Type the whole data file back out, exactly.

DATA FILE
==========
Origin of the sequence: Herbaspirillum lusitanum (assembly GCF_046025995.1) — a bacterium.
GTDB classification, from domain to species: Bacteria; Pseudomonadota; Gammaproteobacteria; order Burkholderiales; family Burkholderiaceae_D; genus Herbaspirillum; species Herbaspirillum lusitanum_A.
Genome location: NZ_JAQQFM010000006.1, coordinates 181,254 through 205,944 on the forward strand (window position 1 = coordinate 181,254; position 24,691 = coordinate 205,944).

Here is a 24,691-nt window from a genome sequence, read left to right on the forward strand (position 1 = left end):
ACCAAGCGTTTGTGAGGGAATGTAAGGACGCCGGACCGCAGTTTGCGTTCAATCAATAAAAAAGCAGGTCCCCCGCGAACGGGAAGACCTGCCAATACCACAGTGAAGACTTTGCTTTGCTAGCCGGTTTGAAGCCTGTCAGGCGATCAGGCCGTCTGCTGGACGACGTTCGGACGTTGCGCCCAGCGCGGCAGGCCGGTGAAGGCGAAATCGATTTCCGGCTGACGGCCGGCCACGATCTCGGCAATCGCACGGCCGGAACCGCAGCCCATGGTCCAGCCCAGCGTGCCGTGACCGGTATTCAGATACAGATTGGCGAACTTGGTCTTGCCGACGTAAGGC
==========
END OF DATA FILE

Origin of the sequence: Herbaspirillum lusitanum (assembly GCF_046025995.1) — a bacterium.
GTDB classification, from domain to species: Bacteria; Pseudomonadota; Gammaproteobacteria; order Burkholderiales; family Burkholderiaceae_D; genus Herbaspirillum; species Herbaspirillum lusitanum_A.
Genome location: NZ_JAQQFM010000006.1, coordinates 181,254 through 205,944 on the forward strand (window position 1 = coordinate 181,254; position 24,691 = coordinate 205,944).

Here is a 24,691-nt window from a genome sequence, read left to right on the forward strand (position 1 = left end):
ACCAAGCGTTTGTGAGGGAATGTAAGGACGCCGGACCGCAGTTTGCGTTCAATCAATAAAAAAGCAGGTCCCCCGCGAACGGGAAGACCTGCCAATACCACAGTGAAGACTTTGCTTTGCTAGCCGGTTTGAAGCCTGTCAGGCGATCAGGCCGTCTGCTGGACGACGTTCGGACGTTGCGCCCAGCGCGGCAGGCCGGTGAAGGCGAAATCGATTTCCGGCTGACGGCCGGCCACGATCTCGGCAATCGCACGGCCGGAACCGCAGCCCATGGTCCAGCCCAGCGTGCCGTGACCGGTATTCAGATACAGATTGGCGAACTTGGTCTTGCCGACGTAAGGC